“Given that |x|< 2, what are the first three terms, in ascending powers of x, for the expansion of 4 /(2+ x)2?
A) 1− 4x +5x2 + …; B) 1− x + 3/4 x2 +…; C) 1 + x – 4/5 x2 +…; D)1− x + 5/4 x2 +…; E) 1+ x + 1/4 x2 + …”
This question, given in the senior level of the 2nd International Vedic Mathematics Olympiad can be easily solved using the technique discussed in out 27th of 30 MATH-Inic Specials for Christmas series.
The Vedic Mathematics Sutra or word formula “Transpose and Apply” has a much wider application than the “transposition” which we know in Algebra as a short cut of the “golden rule’ of Algebra: do unto one side of the equation, what you do on the other side.
We first introduced this Sutra in MSC #12, Base Division. We will now apply this technique in polynomial division where the divisor is a quadratic expression.
2x3 + 5x2 + 12x + 12 ÷ x2 + 2x + 3.
In using this technique, except for the first term, all others are transposed or expressed in their negative form. To keep the solution simple, only the coefficients are used.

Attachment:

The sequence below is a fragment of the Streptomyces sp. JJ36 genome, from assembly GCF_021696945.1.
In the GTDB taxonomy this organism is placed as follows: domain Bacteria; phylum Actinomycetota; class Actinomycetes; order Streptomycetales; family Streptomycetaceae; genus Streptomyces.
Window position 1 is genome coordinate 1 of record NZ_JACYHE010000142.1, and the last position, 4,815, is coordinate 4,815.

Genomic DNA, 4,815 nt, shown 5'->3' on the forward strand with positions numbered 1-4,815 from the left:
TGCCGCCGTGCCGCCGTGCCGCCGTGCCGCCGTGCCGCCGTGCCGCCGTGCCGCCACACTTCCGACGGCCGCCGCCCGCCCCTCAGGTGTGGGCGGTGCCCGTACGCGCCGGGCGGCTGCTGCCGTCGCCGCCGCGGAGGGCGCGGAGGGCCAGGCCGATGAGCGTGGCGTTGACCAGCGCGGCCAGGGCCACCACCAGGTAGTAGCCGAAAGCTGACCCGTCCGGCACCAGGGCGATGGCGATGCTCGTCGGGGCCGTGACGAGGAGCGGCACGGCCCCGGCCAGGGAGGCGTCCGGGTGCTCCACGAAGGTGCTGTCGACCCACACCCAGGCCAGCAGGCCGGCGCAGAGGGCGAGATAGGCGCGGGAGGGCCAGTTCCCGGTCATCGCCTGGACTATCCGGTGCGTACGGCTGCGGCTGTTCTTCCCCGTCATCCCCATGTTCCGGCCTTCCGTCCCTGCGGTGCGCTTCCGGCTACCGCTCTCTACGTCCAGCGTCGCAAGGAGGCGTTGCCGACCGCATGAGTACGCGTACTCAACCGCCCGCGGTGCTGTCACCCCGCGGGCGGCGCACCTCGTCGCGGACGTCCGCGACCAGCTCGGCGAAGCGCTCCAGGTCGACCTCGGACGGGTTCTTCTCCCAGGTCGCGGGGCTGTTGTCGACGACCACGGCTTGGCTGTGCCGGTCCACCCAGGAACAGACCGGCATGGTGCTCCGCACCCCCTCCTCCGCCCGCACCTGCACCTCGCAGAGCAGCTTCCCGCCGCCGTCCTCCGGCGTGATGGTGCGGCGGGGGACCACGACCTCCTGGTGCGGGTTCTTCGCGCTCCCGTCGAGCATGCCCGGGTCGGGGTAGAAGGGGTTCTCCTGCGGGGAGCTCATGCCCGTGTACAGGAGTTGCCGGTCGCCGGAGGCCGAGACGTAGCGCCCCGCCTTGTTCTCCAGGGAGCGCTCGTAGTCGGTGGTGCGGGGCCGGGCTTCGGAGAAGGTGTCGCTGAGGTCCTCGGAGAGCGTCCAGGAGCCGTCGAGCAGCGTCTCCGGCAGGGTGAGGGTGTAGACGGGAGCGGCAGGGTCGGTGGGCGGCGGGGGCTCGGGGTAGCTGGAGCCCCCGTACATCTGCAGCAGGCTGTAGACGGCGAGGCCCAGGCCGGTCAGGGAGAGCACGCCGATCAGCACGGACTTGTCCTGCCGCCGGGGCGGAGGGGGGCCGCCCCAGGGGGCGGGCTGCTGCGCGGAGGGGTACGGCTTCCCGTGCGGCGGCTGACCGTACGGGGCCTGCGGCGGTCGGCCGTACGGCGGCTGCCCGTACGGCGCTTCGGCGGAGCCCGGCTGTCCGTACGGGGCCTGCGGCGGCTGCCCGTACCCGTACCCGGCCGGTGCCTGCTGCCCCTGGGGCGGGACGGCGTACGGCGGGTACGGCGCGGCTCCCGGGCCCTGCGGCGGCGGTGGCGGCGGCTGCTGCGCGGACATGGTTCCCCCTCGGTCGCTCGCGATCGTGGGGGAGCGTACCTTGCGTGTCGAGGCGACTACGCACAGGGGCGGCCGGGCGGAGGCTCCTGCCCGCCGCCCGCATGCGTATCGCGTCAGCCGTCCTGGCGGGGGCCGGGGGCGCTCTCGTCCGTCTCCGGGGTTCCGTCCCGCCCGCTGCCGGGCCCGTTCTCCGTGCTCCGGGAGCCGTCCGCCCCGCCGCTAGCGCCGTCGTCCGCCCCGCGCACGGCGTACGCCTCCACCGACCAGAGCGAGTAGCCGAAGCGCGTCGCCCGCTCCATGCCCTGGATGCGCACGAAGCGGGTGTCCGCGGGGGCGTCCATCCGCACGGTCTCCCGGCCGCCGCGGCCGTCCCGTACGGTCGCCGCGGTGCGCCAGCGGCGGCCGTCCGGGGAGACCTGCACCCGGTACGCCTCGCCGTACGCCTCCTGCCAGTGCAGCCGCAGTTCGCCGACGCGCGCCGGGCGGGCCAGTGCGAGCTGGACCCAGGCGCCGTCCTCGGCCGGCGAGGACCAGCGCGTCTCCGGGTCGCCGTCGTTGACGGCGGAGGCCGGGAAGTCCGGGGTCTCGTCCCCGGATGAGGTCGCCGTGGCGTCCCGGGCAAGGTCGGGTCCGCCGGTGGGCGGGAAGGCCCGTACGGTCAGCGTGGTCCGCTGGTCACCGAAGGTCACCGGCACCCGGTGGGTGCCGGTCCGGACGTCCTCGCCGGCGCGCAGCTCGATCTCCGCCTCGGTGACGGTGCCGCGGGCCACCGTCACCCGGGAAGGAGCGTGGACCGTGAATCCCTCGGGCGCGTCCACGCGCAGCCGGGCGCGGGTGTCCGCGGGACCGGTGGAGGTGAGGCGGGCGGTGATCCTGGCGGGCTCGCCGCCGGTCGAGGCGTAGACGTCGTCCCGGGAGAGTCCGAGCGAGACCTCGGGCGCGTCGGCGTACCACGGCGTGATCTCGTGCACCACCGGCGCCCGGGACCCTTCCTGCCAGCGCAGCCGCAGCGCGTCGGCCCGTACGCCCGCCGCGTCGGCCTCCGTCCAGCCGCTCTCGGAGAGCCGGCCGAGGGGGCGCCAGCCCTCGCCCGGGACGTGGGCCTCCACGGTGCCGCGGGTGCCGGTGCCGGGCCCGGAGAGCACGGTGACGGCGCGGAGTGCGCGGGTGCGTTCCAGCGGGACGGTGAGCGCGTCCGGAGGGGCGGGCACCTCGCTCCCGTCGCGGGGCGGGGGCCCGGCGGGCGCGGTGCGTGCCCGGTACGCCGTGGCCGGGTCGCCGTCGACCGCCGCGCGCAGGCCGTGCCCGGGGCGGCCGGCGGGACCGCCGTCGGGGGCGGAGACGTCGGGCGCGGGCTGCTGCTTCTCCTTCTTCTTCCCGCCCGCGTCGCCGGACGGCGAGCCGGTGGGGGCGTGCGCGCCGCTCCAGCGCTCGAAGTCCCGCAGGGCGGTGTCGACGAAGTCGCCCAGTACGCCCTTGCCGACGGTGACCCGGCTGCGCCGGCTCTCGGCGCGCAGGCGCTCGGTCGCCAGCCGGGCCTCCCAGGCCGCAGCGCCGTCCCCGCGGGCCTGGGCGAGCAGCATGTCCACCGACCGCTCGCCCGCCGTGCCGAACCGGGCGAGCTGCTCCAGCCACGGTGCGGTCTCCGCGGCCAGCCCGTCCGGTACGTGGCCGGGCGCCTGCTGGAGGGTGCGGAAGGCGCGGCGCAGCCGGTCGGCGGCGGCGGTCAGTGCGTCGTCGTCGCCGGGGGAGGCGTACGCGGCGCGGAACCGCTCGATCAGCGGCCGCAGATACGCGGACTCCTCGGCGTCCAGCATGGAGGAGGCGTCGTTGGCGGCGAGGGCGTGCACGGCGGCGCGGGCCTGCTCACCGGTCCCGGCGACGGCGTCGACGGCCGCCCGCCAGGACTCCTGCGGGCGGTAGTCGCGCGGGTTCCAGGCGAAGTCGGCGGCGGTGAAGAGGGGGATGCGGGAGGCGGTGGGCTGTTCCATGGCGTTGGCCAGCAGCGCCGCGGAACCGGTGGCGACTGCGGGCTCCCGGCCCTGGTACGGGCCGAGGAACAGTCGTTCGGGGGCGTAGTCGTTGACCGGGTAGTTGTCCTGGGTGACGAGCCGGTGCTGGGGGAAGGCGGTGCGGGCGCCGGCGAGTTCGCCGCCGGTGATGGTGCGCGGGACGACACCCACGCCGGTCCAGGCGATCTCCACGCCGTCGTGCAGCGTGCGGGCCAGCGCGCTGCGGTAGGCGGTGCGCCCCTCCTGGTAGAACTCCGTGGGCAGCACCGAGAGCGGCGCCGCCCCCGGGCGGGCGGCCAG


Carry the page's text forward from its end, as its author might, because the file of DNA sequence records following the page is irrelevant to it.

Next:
x2 + 2x + 3 | 2x3 + 5x2 +| 12x + 12
-2 -3 | – 4 | – 6
| 2x + 1 | 4x + 9
- Transpose all terms in the divisor except the first, in this case, the last two terms and write down their coefficients in the next row.
- Place a remainder bar to separate the last two terms of the dividend. This is because there are two terms after the first in the divisor.
- Divide the first term of the dividend by the first term of the divisor (the First by the First), 2x3 ÷ x2 = 2x; write this down in the answer line.
- Multiply 2x by the transposed digits and place the results (coefficients only) under the 2nd and 3rd terms of the dividend.
- Add 5x2 and -4(x2) to get x2 which when divided by x2 will give 1, which we will write in the answer row.
- Multiply 1 by the transposed digits and write the results under the 3rd and 4th terms of the dividend.
- Add all the figures to the left of the remainder bar to get the remainder:
- (12 – 6 – 2) = 4x and (12 – 3) = 9.
In the IVMO problem, since it is given that |x| < 2, (2 + x) cannot be 0 or negative. We can then expand (2 +x)2 as (4 + 4x + x2 )and use this form as the divisor. The dividend can be expressed as 4 + 0x + 0x2 + 0x3 + …
4 + 4x + x2 | 4 + 0x + 0x2 + 0x3 + …
-4 – 1 | – 4 -1
| 4 1
1 – x + 3/4 x2 …